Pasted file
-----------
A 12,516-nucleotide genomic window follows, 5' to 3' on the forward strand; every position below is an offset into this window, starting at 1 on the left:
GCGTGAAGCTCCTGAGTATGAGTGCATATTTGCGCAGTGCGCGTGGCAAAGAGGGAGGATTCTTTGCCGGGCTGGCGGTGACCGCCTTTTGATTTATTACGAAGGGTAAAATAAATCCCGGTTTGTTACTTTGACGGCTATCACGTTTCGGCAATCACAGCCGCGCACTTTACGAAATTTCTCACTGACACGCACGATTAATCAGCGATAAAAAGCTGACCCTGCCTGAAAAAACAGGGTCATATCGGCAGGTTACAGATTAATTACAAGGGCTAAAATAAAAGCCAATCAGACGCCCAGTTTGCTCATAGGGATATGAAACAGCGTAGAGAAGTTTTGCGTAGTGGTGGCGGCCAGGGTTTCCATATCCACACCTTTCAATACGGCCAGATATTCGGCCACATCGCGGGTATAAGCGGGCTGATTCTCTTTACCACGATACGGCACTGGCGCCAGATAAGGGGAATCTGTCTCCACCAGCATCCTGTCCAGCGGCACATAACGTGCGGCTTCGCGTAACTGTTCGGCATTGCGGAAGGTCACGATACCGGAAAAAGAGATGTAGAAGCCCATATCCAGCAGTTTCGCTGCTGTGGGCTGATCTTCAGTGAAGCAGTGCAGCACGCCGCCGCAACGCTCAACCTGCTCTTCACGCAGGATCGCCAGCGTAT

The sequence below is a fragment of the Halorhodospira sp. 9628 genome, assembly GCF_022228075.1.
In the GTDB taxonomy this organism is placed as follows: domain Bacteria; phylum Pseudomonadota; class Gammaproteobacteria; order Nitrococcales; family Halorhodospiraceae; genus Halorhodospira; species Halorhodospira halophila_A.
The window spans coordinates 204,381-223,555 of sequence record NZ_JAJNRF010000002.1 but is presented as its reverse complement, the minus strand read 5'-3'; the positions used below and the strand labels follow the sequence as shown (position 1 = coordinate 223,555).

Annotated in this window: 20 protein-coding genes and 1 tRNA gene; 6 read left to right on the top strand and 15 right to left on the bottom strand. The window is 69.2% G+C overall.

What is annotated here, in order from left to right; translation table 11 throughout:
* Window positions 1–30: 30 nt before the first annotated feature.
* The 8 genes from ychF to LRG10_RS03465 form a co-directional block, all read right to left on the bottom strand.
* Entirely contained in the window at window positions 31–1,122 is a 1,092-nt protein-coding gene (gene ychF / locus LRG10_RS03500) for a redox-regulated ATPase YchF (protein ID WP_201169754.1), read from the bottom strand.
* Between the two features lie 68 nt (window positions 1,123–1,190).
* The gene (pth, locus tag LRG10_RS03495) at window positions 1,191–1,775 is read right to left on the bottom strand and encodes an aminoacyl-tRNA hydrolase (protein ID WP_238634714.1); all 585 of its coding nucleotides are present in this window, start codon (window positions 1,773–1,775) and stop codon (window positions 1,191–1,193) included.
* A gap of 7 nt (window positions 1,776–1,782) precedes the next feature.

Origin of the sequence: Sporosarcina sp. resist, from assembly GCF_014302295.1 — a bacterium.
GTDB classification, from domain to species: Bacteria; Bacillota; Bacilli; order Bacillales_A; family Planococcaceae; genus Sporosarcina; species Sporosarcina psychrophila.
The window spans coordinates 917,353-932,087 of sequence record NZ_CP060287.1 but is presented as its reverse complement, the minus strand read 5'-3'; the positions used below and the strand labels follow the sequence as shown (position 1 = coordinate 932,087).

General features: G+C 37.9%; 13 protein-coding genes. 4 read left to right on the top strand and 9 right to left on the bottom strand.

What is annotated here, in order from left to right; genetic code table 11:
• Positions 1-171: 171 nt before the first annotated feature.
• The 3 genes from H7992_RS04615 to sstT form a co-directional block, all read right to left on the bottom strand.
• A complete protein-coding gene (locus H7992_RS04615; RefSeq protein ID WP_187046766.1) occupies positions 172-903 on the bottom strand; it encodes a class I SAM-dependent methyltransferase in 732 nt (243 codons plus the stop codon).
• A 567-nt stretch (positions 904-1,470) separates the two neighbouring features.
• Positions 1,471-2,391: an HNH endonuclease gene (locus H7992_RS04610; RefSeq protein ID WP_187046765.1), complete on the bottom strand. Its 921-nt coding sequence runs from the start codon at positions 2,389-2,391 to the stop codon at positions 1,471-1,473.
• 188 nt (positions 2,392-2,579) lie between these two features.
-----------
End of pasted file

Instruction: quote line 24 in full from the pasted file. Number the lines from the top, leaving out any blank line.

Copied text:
• 188 nt (positions 2,392-2,579) lie between these two features.